Posted on: February 24, 2009 Posted by: Nicole Harding Comments: 0

There’s no shortage of things to be worried and restless about, but sometimes it can mess with your sleep which usually means the rest of your day. A sleepless night will make you exhausted for the whole day, and can become a vicious cycle you easily get trapped in.

Everybody needs to sleep well often – it’s as important to our physical and mental health as eating right and getting enough exercise. Our circadian rhythms, the 24-hour bodily process that responds to daylight and sunlight, determines how our body functions operate in every way. We need to be in tune with that process to be at our best health.

Here are some ways to get a better sleep during those anxious, sleepless nights.

1. Practice breathing mindfulness and meditation.

¬In the simplest sense, breathing mindfulness is being aware of how you are breathing. This includes when you breathe, how long your breaths are, and your posture when breathing.

Focusing on your breathing can have benefits throughout the whole day, but can really help before going to sleep. Since it’s during your sleep cycle that your body regenerates, Having a relaxed mind can help you stay in top mental shape.

In focusing on your breathing, you don’t need to change anything. All breathing mindfulness requires is to be aware of your breathing, both in your breathing itself and in your surroundings. The relaxing, focusing qualities of breathing mindfulness can help you sleep better and wake up easier in the morning.

2. Chill out.

Sleeping in a warm room can interrupt your sleep and make your body temperature change just enough so that there’s more strain on the body. It is recommended that you sleep in a room that is no more than 70 degrees Fahrenheit (around 21 degrees Celsius).

If you are too cold, use a warm blanket instead of turning the heat up. The colder temperature will keep your body temperature more levelled, allowing your body to go through all the recovery processes while you sleep.

3. Hello darkness, my old friend.

Your eyes require complete darkness to get a proper sleep. Light, whether natural or artificial, gives off the same effects as daylight. During sleep, this will trick your brain into believing it is still daytime. This interrupts your circadian rhythm and you probably won’t sleep as well as you’d like. A simple computer or television screen left on while you sleep can trick your brain and body into thinking it is still daytime.

You may want to consider getting a sleep mask, heavier blinds, or drapes if the sun rising is a problem for you. Night shift workers who sleep during the day and people who have windows near streetlights or billboards will probably have this problem. Also, always be sure to turn off any computers or televisions in your room when you are sleeping.

4. Get a new pillow.

While you might have grown accustomed to your pillow, if it’s very old, it can cause a strained neck and back, and might be covered in dust mites that you breathe in during sleep. Neither of these things are particularly healthy, so if it’s been a while since you’ve bought a new pillow, it might be time to do it now if you’ve been having trouble sleeping.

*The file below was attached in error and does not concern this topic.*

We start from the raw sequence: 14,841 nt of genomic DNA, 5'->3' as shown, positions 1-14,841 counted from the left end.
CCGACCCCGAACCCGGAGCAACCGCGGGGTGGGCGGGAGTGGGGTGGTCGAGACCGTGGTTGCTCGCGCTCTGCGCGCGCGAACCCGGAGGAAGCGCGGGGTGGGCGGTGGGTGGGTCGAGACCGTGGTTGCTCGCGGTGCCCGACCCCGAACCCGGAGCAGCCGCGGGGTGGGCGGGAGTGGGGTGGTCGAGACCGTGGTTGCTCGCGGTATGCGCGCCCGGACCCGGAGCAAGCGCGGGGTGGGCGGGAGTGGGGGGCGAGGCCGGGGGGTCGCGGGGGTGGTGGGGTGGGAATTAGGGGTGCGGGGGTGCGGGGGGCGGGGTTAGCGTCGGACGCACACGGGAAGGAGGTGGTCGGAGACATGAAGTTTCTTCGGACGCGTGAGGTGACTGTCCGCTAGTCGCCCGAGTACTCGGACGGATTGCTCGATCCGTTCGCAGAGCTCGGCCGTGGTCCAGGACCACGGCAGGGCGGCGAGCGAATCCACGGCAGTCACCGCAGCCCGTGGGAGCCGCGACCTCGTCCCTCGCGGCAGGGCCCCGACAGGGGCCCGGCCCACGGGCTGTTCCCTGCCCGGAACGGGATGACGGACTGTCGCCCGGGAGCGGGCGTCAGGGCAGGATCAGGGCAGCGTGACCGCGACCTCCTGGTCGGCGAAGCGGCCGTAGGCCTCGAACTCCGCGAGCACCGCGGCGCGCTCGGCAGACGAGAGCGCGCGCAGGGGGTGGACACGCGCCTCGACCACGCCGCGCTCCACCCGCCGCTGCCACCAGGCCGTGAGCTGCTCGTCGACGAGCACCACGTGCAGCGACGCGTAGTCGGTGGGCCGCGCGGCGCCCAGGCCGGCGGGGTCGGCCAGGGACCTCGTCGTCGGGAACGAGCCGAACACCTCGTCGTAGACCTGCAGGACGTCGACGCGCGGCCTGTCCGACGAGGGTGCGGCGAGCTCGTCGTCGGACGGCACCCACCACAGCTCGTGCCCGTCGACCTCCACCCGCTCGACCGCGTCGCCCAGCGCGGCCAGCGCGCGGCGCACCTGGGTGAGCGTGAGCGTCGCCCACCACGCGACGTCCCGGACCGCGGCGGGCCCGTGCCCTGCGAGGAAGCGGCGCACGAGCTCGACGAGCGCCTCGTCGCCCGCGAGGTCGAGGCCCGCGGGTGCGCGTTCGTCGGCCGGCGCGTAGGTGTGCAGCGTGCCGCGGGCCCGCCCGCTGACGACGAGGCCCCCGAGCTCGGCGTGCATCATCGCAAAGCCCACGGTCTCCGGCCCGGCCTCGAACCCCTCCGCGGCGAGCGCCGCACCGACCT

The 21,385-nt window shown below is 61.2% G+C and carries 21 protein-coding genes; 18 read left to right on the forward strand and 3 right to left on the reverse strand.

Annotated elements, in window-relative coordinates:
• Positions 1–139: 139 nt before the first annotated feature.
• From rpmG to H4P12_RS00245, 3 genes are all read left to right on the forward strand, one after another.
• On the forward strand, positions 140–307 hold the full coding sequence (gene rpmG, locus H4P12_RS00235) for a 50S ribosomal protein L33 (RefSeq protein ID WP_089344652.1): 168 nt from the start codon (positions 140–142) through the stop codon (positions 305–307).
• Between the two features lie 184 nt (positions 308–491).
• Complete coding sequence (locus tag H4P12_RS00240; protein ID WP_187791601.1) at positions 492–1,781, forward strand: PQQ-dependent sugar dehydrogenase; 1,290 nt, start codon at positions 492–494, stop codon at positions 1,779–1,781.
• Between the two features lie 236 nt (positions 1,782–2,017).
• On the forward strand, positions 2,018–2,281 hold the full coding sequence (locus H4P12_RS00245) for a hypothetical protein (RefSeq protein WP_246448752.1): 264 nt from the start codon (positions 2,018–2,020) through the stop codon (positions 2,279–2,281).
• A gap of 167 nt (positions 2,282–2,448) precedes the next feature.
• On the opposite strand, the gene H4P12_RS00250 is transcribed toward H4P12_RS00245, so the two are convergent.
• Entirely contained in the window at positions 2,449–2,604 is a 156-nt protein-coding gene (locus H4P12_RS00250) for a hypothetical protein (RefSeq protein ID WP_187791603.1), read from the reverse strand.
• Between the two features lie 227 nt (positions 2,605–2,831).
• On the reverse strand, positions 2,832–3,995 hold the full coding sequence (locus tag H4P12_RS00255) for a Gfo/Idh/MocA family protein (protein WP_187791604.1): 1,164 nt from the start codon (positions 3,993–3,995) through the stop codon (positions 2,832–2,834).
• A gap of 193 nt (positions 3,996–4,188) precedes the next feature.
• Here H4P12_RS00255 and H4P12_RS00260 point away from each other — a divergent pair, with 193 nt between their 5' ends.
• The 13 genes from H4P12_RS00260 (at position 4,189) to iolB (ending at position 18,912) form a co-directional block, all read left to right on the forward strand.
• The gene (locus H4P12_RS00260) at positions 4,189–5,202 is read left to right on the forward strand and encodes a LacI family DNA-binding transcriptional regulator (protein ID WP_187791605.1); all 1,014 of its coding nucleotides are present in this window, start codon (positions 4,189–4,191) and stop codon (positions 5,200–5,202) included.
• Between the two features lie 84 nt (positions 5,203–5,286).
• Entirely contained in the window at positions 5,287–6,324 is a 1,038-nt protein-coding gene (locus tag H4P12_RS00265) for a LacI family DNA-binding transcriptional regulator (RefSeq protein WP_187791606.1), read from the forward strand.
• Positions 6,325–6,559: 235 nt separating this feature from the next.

5. Limit computer or television screen usage before sleep.

Everybody likes to kick back with a classic TV episode or some Internet browsing before bed – it’s a relaxing and entertaining way to finish the day. However, you may find that too much time spent at a computer or television at night time is affecting your sleep, even if you don’t even notice it.

Again, sources of artificial light from cell phones, televisions, and computers, stimulate your brain and mess with your body’s internal clock. To help, try turning off these devices a few hours before going to bed.

A better option before bed is a book or magazine. As tempting as it can be to throw on Netflix before bed, you’ll find that you get much more satisfying sleeps with reading before bed since it doesn’t give off any artificial light.

6. Watch caffeine intake during the day.

This is where restless sleep can become a vicious cycle – since you are exhausted from not sleeping the night before, you might drink a coffee or tea throughout the day to keep you awake.

When your caffeine intake during the day is too high, it will affect your nerves, blood flow, and how much your mind races when you go to sleep. Instead of drinking coffee or tea to stay alert during the day, it may help to eat apples or other sources of natural sugars.

7. Avoid certain foods a few hours before sleeping.

Your blood sugar has a big impact on how you sleep and how your body functions during sleep. What you eat in the hours before going to sleep will affect your blood sugar levels and the overall energy your body needs to digest the food in your stomach. When it is struggling to digest food and break down nutrients, your energy levels will be higher when trying to sleep.

The biggest things to avoid are foods that are very high in sugar and carbs. Sugar will affect your blood flow and digestion, where carbs will affect your overall energy levels and how many calories are being burned. You should also avoid red meats, as they are more difficult to digest than vegetables and fruits, which need less energy to digest.

Making small changes to the time you spend before sleeping and the time you spend actually sleeping will benefit your health and give you more energy for the next day.

Taking these small steps can change the “vicious cycle” of lack of sleep, and you’ll get into a healthier and more refreshing sleep cycle. By having a room and bed better for sleeping, eating right, and overall relaxing more efficiently will make you better rested and will leave your body feeling like new.

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